August 15, 2005
Tom DeLay Speaking at Justice Sunday II
Tom DeLay, House Majority Leader
Tom DeLay’s reputation as a politician is as “the Hammer,” not as a speaker. But tonight, he gave a remarkably effective and compelling speech.
He began by challenging the audience by saying that “it’s never enough to stand on the sidelines and watch history pass you by.”
He then went on to emphasize the difference between legislators and judges — underscoring that the former makes the law; the latter interprets it. “Elections,” he said, “are the cornerstone of democracy.”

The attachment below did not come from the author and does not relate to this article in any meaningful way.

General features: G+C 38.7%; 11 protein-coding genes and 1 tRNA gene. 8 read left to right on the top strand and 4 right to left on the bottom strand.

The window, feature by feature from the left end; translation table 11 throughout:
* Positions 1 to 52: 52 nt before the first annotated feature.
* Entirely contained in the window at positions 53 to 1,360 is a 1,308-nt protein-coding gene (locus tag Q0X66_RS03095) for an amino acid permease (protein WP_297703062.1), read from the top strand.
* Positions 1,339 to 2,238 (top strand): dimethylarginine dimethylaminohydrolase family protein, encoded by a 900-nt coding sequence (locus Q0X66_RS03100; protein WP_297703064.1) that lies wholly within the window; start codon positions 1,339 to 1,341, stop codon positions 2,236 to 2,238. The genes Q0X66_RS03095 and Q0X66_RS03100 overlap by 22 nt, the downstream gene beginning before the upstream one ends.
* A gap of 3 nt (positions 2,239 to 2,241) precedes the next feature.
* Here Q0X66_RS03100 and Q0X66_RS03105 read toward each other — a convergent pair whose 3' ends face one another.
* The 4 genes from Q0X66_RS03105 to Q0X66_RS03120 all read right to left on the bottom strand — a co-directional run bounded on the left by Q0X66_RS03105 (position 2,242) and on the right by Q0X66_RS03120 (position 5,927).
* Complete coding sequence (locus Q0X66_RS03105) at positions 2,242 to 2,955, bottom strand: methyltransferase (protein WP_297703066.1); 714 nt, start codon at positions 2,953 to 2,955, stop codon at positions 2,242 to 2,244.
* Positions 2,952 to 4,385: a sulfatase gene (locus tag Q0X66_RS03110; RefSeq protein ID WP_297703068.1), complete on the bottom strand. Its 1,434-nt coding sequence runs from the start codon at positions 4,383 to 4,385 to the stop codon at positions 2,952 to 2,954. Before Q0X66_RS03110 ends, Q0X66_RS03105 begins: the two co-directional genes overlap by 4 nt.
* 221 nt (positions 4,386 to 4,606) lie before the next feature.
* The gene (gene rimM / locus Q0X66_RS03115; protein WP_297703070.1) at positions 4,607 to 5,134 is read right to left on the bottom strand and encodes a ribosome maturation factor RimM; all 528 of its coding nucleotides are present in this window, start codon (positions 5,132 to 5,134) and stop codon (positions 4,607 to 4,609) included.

The way we hold our politicians accountable is through the ballot box. But the judiciary, he argued in a turn of phrase that I particularly liked, “has found the public will inconvenient to its designs.” Activists judges, he said, have been using the courts to pass legislation.
Because of the controversy surrounding his appearance, I had low expectations for his speech — I guess I thought he would bring something fairly routine. But instead, Tom DeLay came to play, and he delivered. I found it to be an unexpectedly good, and unflinchingly hard-hitting, speech.
Just what I should have expected from the Hammer.